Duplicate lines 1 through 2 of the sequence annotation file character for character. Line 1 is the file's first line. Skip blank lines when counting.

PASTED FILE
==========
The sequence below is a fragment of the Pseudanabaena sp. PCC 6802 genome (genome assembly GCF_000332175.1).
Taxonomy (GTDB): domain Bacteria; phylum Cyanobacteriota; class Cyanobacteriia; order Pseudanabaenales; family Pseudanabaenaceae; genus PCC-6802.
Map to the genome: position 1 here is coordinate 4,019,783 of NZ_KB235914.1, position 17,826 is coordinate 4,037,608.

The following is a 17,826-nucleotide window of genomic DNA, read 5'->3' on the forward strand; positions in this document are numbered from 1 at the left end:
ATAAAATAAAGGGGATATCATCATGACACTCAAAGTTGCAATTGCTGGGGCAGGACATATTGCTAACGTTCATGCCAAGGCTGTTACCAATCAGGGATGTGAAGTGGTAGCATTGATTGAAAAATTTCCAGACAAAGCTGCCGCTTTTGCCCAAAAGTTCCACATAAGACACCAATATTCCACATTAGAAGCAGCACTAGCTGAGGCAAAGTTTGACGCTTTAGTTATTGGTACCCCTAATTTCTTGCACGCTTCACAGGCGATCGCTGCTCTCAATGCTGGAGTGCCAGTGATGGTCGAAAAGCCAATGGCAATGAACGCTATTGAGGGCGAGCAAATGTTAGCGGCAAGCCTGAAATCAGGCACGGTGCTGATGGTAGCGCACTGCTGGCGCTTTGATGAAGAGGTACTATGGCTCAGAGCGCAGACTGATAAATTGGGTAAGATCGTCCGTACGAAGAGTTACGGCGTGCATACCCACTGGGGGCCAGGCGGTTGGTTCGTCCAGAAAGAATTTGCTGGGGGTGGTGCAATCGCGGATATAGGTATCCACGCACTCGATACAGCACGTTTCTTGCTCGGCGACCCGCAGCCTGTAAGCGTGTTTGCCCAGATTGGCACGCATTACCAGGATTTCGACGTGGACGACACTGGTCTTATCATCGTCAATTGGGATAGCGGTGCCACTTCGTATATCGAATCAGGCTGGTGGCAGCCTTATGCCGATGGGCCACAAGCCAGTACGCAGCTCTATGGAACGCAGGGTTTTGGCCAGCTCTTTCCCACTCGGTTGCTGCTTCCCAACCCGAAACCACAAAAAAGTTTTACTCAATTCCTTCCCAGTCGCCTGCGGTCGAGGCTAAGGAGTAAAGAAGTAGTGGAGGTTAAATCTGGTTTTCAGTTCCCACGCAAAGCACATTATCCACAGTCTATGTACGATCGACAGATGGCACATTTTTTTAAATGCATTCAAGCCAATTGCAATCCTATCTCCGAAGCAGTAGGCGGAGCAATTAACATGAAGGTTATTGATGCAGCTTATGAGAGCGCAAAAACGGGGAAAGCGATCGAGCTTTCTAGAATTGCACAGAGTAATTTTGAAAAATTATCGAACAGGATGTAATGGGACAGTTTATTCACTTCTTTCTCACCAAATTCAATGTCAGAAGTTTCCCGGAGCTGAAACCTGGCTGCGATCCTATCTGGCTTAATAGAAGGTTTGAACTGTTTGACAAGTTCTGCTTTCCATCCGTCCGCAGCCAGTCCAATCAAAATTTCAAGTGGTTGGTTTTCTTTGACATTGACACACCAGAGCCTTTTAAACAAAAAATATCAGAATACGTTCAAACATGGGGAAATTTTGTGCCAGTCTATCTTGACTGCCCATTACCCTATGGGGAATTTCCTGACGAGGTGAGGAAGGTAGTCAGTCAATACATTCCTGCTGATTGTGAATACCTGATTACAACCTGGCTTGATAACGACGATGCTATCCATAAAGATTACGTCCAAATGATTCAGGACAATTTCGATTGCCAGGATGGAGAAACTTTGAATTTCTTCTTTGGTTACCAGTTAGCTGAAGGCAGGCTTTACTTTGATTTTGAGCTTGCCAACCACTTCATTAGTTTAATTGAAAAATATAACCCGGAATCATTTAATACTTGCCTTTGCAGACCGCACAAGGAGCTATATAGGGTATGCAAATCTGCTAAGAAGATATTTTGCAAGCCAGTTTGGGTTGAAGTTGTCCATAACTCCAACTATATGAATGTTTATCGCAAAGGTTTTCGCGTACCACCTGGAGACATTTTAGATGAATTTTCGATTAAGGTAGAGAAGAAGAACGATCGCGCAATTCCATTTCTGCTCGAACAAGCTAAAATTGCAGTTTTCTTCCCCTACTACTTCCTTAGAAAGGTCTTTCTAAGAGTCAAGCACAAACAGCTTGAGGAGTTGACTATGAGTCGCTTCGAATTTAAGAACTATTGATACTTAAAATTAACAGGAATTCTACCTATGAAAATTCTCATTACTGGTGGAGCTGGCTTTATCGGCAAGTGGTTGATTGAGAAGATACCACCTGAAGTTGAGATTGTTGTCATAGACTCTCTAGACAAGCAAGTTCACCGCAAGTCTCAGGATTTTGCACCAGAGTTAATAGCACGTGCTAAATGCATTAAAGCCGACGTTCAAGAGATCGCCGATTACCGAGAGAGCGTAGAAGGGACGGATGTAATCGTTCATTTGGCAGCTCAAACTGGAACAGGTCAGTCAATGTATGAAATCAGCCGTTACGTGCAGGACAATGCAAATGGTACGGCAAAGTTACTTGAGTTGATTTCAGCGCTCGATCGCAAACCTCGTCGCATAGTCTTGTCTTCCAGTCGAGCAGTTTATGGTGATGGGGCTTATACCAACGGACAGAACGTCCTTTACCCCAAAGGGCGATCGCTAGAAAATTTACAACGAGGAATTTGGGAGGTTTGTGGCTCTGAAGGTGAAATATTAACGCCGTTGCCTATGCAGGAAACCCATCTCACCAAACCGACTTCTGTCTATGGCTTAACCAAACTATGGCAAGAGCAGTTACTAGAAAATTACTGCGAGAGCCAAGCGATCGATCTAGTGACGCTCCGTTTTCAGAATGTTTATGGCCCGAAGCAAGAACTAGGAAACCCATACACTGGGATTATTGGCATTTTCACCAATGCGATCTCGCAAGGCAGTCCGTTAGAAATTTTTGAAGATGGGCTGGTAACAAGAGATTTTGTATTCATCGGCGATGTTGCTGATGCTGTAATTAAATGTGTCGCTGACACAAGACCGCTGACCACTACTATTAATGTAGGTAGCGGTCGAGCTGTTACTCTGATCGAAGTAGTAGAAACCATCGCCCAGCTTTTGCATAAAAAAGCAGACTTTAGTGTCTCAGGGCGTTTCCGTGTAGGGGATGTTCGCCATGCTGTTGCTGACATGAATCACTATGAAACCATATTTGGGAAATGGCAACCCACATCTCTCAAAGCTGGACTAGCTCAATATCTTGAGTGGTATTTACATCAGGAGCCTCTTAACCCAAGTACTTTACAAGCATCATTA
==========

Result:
The sequence below is a fragment of the Pseudanabaena sp. PCC 6802 genome (genome assembly GCF_000332175.1).
Taxonomy (GTDB): domain Bacteria; phylum Cyanobacteriota; class Cyanobacteriia; order Pseudanabaenales; family Pseudanabaenaceae; genus PCC-6802.